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Executive Summary
Topics and Speakers
Coronavirus Biology and Pathogenesis
On the Front Lines
Approaches to Vaccines and Drug Development
Blocking SARS Virus Fusion
Lessons in Interventions for SARS
Status of Drug Screening vs. SARS
Adenovirus Vector Technologies for Vaccines
Some Approaches to Vaccine Development
Panel 3 Discussion
Future Perspectives on Emerging Infections
References and Resources
pdf Conference Transcript
pdf Conference Highlights
SARS in the Context of Emerging Infectious Threats SARS in the Context of Emerging Infectious Threats
Approaches to Vaccines and Drug Development
Moderated by Dr. Scott Hammer

Click on the titles at the left to view the video, transcript, slides, and text highlights from each speaker's presentation.

David Ho, Aaron Diamond AIDS Research Center, New York
Blocking SARS Virus Fusion

Frederick Hayden, University of Virginia School of Medicine, Charlottesville
Lessons in Interventions for SARS

Catherine Laughlin, National Institute of Allergy and Infectious Diseases, Bethesda
Status of Drug Screening vs. SARS

C. Richter King, GenVec Inc., Gaithersburg, VA
Adenovirus Vector Technologies for Vaccines

Thomas Monath, Acambis, Cambridge, MA
Some Approaches to Vaccine Development

Panel 3 Discussion, with Richard Colonno (Bristol-Myers Squibb), Michael Dunne (Pfizer), and Emilio Emini (Merck)


Despite more than two decades of research, the clever HIV pathogen has continued to elude us. But some new good may come out of all those years of study: The coronavirus that causes SARS appears to fuse to host cells in much the same way as HIV. Harnessing this knowledge, David Ho, M.D., scientific director of the Aaron Diamond AIDS Research Center at The Rockefeller University—who has scrutinized HIV for 22 years—and his team have designed a peptide that may inhibit this fusion. Preliminary studies in Hong Kong are producing promising results in tissue culture. Ho speculates that this peptide would have little toxicity in clinical applications. "There are still many obstacles in the way, but this is an example of what one can do in a very short time," he concluded.

Since so little is known about the virus' behavior, some doctors have been treating SARS patients with ribavirin and steroids such as dexamethasone, a treatment approach that has not been effective. In fact, corticosteroids may actually delay viral clearance in patients with viral respiratory infections, explained Frederick G. Hayden, M.D., professor of internal medicine and pathology at the University of Virginia School of Medicine. "One has to be very cautious about the effects of corticosteroids on viral replication, particularly in the absence of antiviral drugs," he asserted. Antiviral agents that appear intriguing for use in SARS patients include oseltamivir, zanamivir, and interferon. "We need a better understanding of the natural history of the infection, including mechanisms of injury and host immunopathologic responses," he added. "Controlled clinical trials are going to be essential to understand what really works in this illness."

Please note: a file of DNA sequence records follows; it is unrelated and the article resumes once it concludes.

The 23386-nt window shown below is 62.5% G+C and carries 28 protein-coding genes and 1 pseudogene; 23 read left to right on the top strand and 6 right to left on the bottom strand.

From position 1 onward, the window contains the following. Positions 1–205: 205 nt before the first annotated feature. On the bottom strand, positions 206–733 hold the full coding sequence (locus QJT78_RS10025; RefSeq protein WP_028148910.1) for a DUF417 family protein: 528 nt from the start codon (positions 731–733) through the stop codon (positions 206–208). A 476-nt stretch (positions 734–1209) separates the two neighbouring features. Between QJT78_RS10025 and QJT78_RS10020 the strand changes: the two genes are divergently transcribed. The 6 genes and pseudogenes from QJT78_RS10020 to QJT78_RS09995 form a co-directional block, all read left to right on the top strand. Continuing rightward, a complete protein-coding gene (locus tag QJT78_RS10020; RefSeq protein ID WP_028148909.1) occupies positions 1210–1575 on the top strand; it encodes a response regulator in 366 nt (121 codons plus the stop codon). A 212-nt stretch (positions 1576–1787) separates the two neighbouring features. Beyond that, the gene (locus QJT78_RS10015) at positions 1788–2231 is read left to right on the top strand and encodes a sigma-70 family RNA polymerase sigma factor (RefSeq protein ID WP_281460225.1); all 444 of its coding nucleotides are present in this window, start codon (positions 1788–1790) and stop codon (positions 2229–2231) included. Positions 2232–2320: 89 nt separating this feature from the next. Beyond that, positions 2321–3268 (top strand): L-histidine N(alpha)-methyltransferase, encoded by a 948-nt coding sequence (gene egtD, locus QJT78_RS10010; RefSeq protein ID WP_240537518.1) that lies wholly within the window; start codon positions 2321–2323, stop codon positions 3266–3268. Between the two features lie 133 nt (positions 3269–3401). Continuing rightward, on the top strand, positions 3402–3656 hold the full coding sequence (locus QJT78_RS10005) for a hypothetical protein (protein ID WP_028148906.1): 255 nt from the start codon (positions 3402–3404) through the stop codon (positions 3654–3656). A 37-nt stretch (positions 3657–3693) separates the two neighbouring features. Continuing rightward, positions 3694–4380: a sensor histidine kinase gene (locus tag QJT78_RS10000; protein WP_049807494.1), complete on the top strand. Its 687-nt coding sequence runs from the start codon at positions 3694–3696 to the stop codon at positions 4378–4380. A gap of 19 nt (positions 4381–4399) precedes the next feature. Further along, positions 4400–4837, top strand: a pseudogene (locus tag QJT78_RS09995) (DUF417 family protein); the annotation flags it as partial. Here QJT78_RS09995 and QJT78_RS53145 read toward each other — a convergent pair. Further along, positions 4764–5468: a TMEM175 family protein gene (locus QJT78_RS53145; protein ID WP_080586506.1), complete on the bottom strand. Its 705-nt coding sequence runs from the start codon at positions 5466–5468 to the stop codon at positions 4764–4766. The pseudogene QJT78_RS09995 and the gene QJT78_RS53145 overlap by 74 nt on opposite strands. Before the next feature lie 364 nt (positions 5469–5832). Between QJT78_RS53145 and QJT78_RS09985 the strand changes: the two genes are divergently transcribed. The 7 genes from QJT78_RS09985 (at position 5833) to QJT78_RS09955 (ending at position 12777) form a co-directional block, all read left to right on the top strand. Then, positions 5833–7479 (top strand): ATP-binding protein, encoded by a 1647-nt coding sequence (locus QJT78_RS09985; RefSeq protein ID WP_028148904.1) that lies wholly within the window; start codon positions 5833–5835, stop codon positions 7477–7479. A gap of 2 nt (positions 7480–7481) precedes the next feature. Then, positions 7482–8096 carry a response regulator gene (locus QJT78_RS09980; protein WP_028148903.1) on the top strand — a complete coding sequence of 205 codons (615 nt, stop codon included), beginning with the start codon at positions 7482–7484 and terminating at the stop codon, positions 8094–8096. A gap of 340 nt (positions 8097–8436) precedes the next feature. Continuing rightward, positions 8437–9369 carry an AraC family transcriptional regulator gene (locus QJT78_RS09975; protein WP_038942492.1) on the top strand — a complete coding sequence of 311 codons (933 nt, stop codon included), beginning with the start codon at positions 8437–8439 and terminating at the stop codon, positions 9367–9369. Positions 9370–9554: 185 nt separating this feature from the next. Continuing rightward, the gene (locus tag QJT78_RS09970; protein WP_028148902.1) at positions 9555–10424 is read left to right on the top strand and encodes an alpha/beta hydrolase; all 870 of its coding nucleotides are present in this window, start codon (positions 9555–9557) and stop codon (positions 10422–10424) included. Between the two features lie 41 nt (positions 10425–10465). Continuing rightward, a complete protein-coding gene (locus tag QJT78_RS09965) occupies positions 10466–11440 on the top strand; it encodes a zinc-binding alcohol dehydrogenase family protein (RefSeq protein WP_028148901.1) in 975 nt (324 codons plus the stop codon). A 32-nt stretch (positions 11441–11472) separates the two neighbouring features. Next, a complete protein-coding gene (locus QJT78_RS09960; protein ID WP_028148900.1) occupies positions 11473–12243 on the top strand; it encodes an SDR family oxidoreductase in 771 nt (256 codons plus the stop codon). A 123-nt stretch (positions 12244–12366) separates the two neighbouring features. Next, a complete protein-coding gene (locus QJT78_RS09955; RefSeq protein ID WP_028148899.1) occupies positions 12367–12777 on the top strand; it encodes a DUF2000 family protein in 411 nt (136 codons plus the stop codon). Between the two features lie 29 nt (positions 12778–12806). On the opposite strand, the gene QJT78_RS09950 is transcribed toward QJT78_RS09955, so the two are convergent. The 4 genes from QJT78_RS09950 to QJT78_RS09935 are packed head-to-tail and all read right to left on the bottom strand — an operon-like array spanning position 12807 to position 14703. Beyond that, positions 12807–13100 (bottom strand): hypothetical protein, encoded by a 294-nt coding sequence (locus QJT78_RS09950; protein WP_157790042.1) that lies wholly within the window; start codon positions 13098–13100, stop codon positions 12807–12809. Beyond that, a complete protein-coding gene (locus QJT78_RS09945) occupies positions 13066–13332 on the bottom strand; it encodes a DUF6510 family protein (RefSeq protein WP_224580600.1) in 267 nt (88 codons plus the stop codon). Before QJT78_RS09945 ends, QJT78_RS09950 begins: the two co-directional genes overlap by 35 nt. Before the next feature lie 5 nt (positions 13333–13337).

Drugs with the potential for treating SARS will go through an intensive screening process jointly coordinated by the CDC, the U.S. Army Medical Research Institute of Infectious Diseases, and the NIAID. "There are many steps in the viral life cycle where fusion inhibitors might play a role," said Catherine Laughlin, Ph.D., chief of the Virology Branch of the Division of Microbiology and Infectious Diseases at the NIAID. Other potential drug targets include cysteine protease, RNA-dependent RNA polymerase, helicase, genome replication and transcription, and the N protein. Laughlin hypothesized that the most effective treatment will probably be a combination of an antiviral agent and another drug that interferes with the viral replication process.

The race is on between pharmaceutical companies setting out to make a name for themselves in the SARS arena. GenVec, Inc., a Maryland-based biopharmaceutical company, is developing a vaccine against SARS using its adenovector technology, in collaboration with the Vaccine Research Center of the NIAID and the U.S. Navy Medical Research Center. C. Richter King, Ph.D., vice president of research at GenVec, explained that the "AdVaccine" is based on an adenovirus that is modified to contain a therapeutic protein. The resulting adenovector bears a therapeutic gene capable of triggering an immune response. Moreover, King noted that the highly targeted vaccine is safe and well tolerated, and easily manufactured.

Acambis, a pharmaceutical company specializing in vaccine development, has begun its own investigations into a vaccine for SARS, hoping to build on the success it has had creating vaccines against smallpox and travel-related diseases. Thomas Monath, M.D., chief scientific officer at Acambis, noted the scarcity of effective vaccines to treat coronavirus infections in animals, and highlighted the need for a suitable animal model of SARS. (So far, macaque monkeys have been the only animals offering promise in this regard.) He cautioned that it could take at least five to six years to develop an effective vaccine, at a cost of some $60-100 million and requiring the collaboration of academic and industrial scientists. "We need to understand the natural history of this disease and develop appropriate animal models, and that will allow us to develop rational approaches," he advised.

The session concluded with a panel discussion that also included representatives from Bristol-Myers Squibb Company, Pfizer Inc, and Merck Research Laboratories.

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